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While self-driving cars aren’t ready to hit the roadways, fully autonomous trucks are right around the corner.
Walmart announced this month it will use autonomous box trucks to make deliveries in Arkansas starting in 2021. The giant retailer has been working for 18 months with a company called Gatik on the pilot. Next year, the two companies plan on taking their partnership to the next level by removing the safety driver from their autonomous trucks.
Gatik installed sensors and software on multi-temperature box trucks to enable autonomous driving. Since 2019, those trucks have been operating on a two-mile stretch between a warehouse and a nearby market in Bentonville, Arkansas. Since then, the vehicles have put 70,000 miles in autonomous mode with a safety driver. Next year, the routes will be longer than the Arkansas operation — 20-miles between New Orleans and Metairie, Louisiana.
Gatik isn’t the only company which Walmart has contracted with. It’s also working with Ford and Waymo, among others, in a search for the best fit for the company’s massive delivery operations.
Autonomous Trucks Promise Greater Efficiency, Safety
Autonomous truck promises to bring greater efficiency and safety to truck. It would allow companies to move more freight with the same number or even fewer drivers. Autonomous trucks could more easily travel during off-peak hours, helping to reduce traffic congestion. They don’t need to take breaks like human truckers do.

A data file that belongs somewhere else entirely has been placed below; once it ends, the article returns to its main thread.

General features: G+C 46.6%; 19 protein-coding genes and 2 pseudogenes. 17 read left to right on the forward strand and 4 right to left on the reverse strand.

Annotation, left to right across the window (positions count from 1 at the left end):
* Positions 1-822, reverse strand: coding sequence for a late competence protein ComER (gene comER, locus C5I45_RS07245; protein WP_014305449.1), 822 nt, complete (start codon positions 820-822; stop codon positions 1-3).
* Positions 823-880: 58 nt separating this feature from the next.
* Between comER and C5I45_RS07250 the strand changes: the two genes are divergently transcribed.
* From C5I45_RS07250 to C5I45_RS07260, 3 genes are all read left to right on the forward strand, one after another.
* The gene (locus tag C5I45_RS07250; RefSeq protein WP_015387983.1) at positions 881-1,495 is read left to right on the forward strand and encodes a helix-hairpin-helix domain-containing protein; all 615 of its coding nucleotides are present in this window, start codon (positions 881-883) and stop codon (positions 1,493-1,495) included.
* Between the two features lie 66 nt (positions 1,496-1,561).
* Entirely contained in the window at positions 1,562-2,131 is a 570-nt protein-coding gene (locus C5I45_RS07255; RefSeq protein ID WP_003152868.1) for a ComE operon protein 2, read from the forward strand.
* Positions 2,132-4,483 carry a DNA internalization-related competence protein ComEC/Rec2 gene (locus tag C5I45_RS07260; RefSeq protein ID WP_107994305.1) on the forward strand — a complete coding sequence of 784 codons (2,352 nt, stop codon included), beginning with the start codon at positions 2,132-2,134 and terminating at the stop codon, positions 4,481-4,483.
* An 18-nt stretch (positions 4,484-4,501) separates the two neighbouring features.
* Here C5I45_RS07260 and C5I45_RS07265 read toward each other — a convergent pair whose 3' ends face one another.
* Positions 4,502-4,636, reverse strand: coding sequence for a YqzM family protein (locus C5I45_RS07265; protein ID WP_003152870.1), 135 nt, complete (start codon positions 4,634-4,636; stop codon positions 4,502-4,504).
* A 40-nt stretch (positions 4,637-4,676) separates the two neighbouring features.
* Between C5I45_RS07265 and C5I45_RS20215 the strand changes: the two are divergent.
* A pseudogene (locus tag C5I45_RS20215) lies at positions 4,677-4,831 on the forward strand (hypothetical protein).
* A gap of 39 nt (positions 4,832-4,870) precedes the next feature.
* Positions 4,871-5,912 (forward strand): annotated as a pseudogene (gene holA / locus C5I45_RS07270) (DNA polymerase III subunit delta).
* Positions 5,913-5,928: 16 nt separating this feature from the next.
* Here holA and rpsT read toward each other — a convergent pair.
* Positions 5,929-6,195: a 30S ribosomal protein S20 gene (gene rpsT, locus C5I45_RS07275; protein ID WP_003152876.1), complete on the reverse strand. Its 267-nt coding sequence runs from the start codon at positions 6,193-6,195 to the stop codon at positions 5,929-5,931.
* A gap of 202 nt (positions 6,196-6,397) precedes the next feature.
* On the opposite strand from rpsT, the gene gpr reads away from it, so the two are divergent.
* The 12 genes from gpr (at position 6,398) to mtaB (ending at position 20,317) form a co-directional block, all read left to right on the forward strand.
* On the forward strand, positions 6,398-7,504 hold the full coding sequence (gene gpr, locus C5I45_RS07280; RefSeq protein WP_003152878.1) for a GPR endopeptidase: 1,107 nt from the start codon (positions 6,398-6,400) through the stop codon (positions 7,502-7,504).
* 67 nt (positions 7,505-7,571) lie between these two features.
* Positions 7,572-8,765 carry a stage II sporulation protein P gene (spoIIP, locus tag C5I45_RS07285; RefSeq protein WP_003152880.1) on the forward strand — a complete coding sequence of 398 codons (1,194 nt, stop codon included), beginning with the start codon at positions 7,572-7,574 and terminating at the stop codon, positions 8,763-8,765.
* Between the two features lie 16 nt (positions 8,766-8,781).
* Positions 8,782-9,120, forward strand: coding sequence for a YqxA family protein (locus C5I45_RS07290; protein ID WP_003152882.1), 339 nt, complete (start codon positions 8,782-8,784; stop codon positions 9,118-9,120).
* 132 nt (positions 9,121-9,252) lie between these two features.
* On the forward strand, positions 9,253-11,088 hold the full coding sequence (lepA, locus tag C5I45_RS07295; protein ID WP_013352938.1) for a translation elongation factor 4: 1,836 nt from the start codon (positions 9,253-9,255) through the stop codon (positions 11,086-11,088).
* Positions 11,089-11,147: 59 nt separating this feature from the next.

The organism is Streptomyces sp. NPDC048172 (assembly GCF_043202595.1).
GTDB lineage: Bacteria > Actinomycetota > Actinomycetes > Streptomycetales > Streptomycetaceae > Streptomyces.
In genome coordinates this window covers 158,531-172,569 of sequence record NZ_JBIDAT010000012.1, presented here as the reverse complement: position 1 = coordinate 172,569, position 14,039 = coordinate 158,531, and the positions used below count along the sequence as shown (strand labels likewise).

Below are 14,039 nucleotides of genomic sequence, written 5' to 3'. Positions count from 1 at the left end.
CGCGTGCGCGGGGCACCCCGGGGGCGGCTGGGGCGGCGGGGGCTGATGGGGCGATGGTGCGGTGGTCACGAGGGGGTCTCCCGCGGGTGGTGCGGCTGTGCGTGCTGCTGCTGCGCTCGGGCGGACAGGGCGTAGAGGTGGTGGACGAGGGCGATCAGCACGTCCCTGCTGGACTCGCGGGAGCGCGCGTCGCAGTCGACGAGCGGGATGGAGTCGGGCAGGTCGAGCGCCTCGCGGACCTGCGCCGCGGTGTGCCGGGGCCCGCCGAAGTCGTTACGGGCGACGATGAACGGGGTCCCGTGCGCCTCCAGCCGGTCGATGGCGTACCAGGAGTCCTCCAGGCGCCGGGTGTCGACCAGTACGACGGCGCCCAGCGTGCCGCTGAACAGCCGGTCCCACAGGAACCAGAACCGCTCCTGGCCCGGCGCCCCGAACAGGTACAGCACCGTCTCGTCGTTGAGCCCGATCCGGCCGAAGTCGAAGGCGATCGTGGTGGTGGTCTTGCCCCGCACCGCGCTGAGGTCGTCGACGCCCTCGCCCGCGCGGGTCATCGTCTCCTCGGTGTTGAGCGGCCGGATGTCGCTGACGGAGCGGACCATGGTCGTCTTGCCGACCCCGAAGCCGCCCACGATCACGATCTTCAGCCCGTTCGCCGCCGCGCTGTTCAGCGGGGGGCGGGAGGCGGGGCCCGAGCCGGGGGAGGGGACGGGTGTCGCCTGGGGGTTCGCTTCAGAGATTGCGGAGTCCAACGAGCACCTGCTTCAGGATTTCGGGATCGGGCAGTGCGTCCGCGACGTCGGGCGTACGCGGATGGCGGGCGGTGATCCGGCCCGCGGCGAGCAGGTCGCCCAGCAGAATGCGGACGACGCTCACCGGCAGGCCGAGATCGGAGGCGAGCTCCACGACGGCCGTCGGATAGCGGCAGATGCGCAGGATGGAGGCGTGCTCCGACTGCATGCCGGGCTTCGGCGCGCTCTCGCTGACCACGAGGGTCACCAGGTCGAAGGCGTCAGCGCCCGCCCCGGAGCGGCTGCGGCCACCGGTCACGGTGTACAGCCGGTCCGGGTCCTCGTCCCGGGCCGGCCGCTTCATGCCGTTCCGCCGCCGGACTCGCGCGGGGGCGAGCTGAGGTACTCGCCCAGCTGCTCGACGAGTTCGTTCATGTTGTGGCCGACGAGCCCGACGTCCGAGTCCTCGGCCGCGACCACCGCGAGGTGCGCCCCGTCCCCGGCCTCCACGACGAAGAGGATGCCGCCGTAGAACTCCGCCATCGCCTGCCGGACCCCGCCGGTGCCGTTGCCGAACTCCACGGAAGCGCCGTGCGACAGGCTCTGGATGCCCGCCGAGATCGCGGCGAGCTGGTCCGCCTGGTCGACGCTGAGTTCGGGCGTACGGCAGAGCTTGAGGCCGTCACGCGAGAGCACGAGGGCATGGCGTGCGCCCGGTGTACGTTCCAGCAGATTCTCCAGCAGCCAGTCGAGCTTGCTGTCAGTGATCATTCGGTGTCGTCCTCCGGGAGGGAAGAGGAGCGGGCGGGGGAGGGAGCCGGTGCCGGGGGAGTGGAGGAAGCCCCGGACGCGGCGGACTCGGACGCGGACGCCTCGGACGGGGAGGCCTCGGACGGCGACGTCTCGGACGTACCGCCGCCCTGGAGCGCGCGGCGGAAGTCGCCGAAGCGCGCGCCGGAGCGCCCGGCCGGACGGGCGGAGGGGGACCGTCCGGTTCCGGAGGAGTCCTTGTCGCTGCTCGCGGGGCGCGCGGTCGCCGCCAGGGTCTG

They could also bring big benefits in safety. Every year, trucks are involved in hundreds of thousands of crashes, resulting in thousands of deaths and tens of thousands of injuries. It is anticipated that autonomous vehicles could reduce the number of accidents.
Drawbacks Include the Technology Itself and Legal Issues
One drawback is concerns related to job security. Truckers are worried that as the technology matures, they may be replaced by computers. Some analysts think the increased efficiency of truck will increase demand and require more professional drivers, especially during the start and end of complex truck runs.
Other drawbacks include the technology itself and the legal issues around insurance and legal liability for accidents. It’s unclear how long that would take. If an autonomous truck causes an accident, who is legally responsible? If an autonomous truck kills someone, who can be held accountable?
In a CBS “60 Minutes” segment in August, John Werthheim, reporting on the issue, said, “You’re going to be hearing a lot less honking in the future. And with good reason – the absence of an actual driver in the cab. We may talk about the self-driving car, but autonomous truck is not an if, it’s a when. And the when is coming sooner than you might expect.”
Wertheim continued, “We wanted to ask Elaine Chao, secretary of the Department of Transportation, about regulating this emerging sector. She declined an interview, but provided us with a statement which reads in part: “The Department needs to prepare for the transportation systems of the future by engaging with new technologies to address… safety… without hampering innovation.”
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